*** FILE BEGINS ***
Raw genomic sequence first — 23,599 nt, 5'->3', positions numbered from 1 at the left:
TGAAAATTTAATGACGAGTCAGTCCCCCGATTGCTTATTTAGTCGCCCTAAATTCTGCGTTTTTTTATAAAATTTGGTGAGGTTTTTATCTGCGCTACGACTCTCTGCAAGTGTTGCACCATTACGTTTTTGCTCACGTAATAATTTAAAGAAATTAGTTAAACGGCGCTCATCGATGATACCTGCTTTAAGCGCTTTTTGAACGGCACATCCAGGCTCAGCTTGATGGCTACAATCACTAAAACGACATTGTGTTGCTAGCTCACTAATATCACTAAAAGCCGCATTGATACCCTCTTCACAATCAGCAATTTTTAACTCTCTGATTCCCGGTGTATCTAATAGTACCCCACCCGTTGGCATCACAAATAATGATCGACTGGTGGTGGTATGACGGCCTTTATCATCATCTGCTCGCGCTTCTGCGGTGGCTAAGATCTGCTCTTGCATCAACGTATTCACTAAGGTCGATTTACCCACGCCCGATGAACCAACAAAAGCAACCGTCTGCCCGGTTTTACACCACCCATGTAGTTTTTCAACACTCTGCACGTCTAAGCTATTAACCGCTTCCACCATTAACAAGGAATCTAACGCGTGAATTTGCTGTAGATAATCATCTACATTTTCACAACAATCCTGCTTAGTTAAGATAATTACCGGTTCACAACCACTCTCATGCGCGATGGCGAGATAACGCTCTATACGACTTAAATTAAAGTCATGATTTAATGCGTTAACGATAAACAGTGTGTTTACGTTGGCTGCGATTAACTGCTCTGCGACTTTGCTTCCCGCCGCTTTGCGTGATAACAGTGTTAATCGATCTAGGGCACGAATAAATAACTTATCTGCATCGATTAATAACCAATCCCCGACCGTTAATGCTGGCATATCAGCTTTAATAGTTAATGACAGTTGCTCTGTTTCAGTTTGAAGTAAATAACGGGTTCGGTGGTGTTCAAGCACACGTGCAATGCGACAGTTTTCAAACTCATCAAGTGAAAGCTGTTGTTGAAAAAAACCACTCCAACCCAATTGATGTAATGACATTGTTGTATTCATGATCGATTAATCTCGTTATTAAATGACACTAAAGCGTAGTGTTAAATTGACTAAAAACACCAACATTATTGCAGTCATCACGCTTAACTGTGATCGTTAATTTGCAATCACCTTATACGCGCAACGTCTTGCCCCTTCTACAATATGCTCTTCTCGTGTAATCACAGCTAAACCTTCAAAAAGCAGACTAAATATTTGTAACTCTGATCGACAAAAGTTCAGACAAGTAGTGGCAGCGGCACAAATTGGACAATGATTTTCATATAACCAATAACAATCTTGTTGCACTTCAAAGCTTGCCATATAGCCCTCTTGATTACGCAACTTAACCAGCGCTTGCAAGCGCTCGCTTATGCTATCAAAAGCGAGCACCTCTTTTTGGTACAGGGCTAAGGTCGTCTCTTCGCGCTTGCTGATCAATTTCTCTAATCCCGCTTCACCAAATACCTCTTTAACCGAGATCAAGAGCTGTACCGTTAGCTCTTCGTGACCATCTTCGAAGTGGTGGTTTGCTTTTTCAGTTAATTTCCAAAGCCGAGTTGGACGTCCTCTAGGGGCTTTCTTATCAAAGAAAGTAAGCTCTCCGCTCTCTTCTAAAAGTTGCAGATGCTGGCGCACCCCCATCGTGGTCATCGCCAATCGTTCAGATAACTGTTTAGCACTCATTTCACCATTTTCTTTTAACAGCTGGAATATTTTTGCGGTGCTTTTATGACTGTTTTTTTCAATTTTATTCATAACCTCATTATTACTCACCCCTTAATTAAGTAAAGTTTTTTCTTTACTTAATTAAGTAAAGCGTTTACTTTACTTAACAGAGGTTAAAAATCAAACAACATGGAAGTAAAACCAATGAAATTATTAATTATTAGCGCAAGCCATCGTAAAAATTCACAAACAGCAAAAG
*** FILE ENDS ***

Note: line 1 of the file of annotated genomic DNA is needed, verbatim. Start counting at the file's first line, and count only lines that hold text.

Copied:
Raw genomic sequence first — 23,599 nt, 5'->3', positions numbered from 1 at the left: